Honoring the Spirit of Dr. Doolittle

There are many things that happen in life that I don’t understand, and can’t wrap my brain around. Near the top of the list, is how, and why, people do bad things to animals. In recent weeks, the local news has been filled with story after story of horrible abuse. I am not going to provide links to these articles, they make me sick to my stomach, as I am sure they would make you as well. Instead, I thought I’d focus on organizations that do a lot of good for animals.

Those of you who are regular readers of this blog, follow me on Twitter, or are friends with me on Facebook, know that I am madly in love with our Pug, Henry.

Look at that face!  How in the world did someone let that face out of their sight?  Who in their right mind could do bad things to him?!  I will never know the answer to either question.  What I do know is that the rest of Henry’s life will be filled with happiness and love.  And that is in no small part because of the wonderful staff and caring volunteers from Pug Rescue San Diego. These are people who work tirelessly to save dogs who have been mistreated, neglected and abandoned.  Many of the Pugs on the site have special needs.  Yet, due to the dedication of the folks from Pug Rescue San Diego, they often find a forever family too.

Some of you are aware that our other, equally adored, dog, Annie, has cancer.

Since October Annie has been undergoing chemotherapy. Her treatment, which requires a lot of time spent in the vet’s office and a bag full of medications, is very expensive.  We are fortunate that we are able to pay for it. Not all pet lovers are as fortunate. This is where the Humane Society steps in. According to its website, The Humane Society of the United States is the nation’s largest and most effective animal protection organization—backed by 11 million Americans, or one in every 28…

The Humane Society not only offers tips on how to find affordable care for sick or injured pets, but also provides a list of veterinarians and organizations from around the country who will offer assistance.

Since they were very young, my children have wanted to help animals in need.  Most local organizations require kids to be 14 years of age before they can volunteer.  Both of my kids are now old enough to do that, but when they weren’t we found other ways for them to be involved.

When my son was eight, he had his birthday party at the San Diego Humane Society.  In lieu of presents he asked his guests to bring something from the SDHS wish list.  The kids had a great time!  They toured the very impressive facilities, visited with, and learned about, a service dog, played games, and petted rabbits (the animal my son requested make a special appearance).  Most importantly, my son left feeling like he had done something to make a difference in the life of a needy animal.

Another local organization that both of my kids have volunteered for is S.N.A.P. S.N.A.P., which stands for Spay Neuter Action Project, allows children younger than 14 to be involved.  My daughter worked at S.N.A.P.’s bunny petting zoo one Easter, and also showcased adoptable dogs by taking them for walks during a small dog adoption event. My son has also volunteered at the small dog adoption event. I love this organization, and think the service they provide, spaying and neutering services for low-income families, is crucial if we want to end the cycle of abuse against animals.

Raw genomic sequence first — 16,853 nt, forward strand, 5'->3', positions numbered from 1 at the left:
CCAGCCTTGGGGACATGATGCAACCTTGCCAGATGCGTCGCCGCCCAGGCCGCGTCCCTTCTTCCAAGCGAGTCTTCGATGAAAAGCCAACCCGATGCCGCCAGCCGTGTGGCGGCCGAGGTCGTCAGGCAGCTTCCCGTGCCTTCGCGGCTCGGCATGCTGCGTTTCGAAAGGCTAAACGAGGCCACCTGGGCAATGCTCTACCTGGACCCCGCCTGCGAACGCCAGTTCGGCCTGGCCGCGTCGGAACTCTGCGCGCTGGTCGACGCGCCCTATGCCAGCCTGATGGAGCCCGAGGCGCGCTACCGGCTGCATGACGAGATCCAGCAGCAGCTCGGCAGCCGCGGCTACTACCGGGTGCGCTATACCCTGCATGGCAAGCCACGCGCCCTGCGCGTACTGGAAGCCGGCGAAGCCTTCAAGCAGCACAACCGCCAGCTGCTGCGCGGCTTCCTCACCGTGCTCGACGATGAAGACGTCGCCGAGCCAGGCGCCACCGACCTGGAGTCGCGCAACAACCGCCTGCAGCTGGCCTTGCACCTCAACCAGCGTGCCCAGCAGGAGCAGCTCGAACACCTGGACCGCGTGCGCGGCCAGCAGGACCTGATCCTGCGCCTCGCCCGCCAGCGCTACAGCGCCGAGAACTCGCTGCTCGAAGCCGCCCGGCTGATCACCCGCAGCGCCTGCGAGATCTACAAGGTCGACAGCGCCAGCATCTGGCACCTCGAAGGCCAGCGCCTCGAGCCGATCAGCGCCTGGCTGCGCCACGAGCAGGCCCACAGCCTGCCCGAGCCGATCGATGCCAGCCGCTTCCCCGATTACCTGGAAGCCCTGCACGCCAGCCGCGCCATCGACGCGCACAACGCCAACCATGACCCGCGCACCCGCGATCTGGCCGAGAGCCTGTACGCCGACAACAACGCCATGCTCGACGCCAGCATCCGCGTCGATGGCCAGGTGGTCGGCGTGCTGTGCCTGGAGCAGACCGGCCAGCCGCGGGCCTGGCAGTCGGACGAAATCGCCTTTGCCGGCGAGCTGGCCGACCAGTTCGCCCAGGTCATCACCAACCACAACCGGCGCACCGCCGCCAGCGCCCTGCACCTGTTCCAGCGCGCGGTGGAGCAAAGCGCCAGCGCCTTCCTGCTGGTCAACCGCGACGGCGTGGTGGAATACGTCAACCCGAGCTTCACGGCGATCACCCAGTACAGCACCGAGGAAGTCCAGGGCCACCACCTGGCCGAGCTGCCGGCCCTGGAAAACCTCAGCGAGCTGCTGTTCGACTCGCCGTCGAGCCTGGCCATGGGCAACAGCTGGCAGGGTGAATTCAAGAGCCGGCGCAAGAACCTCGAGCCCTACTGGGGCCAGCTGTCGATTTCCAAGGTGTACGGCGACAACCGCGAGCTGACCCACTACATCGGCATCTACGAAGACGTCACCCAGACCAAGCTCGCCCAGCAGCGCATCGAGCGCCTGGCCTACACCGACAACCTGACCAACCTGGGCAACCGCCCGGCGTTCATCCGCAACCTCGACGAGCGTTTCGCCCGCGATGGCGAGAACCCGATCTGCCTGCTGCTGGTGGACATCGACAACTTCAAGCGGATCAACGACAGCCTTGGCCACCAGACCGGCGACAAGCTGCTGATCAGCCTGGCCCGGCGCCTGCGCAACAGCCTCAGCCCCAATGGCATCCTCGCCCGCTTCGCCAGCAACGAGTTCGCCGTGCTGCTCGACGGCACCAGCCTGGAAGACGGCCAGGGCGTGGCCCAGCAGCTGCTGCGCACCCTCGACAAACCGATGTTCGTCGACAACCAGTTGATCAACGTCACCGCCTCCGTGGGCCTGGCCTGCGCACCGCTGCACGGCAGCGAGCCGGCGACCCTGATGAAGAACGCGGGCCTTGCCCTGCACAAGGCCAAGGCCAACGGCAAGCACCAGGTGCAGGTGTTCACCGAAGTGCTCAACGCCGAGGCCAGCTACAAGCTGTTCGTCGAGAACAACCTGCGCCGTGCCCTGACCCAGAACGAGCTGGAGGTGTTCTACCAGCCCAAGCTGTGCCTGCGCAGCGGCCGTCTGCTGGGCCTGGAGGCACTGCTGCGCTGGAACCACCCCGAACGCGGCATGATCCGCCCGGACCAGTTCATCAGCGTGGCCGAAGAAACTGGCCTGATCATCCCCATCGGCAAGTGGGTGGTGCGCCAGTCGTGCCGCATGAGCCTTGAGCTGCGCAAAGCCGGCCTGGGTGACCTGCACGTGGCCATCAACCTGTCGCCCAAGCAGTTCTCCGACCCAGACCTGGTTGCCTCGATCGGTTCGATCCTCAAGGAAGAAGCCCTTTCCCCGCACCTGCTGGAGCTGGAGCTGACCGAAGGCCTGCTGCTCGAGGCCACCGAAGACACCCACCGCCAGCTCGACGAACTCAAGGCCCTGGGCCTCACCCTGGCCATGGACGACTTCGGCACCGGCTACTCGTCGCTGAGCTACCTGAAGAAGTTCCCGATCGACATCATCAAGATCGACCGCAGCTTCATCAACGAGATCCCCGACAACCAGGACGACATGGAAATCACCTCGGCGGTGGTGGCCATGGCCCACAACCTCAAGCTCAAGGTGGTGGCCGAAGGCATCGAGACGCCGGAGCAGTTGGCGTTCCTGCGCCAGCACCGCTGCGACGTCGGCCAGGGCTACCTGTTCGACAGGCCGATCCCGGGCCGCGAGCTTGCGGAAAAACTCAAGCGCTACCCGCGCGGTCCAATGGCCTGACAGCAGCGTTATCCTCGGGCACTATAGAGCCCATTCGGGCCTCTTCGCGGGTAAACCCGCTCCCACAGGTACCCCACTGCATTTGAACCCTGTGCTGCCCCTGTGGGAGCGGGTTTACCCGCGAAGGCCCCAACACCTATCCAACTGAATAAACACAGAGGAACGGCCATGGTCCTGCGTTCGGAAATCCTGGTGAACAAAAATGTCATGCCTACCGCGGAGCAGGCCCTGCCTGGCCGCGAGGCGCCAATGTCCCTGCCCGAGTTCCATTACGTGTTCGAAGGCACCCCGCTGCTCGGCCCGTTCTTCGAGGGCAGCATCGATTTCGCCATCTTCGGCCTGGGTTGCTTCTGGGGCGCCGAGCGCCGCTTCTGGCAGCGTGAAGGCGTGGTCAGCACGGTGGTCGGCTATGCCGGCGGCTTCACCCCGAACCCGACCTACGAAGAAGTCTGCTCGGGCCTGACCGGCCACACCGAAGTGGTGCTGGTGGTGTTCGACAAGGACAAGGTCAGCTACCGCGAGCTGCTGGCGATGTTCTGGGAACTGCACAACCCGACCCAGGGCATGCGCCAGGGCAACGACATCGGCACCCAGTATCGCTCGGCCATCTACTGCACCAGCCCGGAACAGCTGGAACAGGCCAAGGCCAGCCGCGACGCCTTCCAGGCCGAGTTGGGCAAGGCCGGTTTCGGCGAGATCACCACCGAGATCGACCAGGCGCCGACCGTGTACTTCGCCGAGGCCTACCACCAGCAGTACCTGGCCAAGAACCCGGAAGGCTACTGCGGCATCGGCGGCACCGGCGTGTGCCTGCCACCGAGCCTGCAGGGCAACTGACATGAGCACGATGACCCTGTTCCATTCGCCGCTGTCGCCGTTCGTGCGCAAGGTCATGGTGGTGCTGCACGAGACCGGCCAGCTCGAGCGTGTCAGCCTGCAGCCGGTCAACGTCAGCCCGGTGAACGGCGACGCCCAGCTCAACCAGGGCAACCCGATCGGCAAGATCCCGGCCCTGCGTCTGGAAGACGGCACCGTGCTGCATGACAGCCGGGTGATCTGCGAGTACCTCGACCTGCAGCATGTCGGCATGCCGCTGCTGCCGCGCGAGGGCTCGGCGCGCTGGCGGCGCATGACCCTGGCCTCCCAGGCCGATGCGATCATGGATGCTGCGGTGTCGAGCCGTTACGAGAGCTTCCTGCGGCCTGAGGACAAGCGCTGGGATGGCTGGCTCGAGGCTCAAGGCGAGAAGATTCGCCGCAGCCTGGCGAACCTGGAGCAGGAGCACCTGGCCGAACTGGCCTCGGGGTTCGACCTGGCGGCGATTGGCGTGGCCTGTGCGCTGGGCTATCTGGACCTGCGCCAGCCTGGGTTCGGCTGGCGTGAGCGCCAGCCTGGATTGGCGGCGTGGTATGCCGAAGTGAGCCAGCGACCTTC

It takes a village to raise children–we all know that.  It also takes a village (albeit a smaller, animal-friendly one) to keep pets happy and healthy.

The following are beloved members of Annie and Henry’s village:

Dr. Seals and the staff from La Jolla Veterinary Hospital.  I cannot say enough about how well these dedicated and caring professionals care for our pups.  If you are in San Diego and are looking for a vet, I highly recommend this practice.

Angeli Lamb from Dog Care.  Not only does Angeli do a wonderful job keeping Annie and Henry smelling and looking good, she is also one of the kindest people I have ever met.  Last time I checked for a friend, Angeli was not accepting new clients.  She is that wonderful.  If you are looking for a mobile groomer, do yourself a favor and get on her waiting list.

Dr. Phillips and the oncology staff from Veterinary Specialty Hospital.  Annie’s cancer is currently in remission.  We’ve been told it will return.  I am grateful we have the compassionate and quite capable staff from VSH to help us through this difficult time.  They love Annie, we can tell.

And finally, I offer a tip of the hat to the folks from Muttropolis.  They are responsible for this:

Believe it or not, he really did not mind wearing this.  I swear.

Is there an animal related cause or organization that you love?  Feel free to give them a shout out below.


3 responses

  1. I take LJ Girl to classes at Helen Woodward. The last class she went to was about bunnies. They teach the kids about the animals and how to behave around them. Little details like, cats don’t like it when you touch their tails and pet them from the head to the tail. It’s surprisingly helpful actually because it teaches them social graces around animals, which in my world is important. Thanks for the links, I’ll be using them soon. We’re rescuing too.

  2. We’ve always had dogs and SD Humane society was where we took them as puppies for training class. My kids have also enjoyed ‘Animal Adventure Camp’ and chance to go behind the scenes. We have been long supporters, they do an amazing job with education and community outreach. I’m happy you found Dr. Phillips and Annie’s in remission. Henry is too cute for words in his little outfit!

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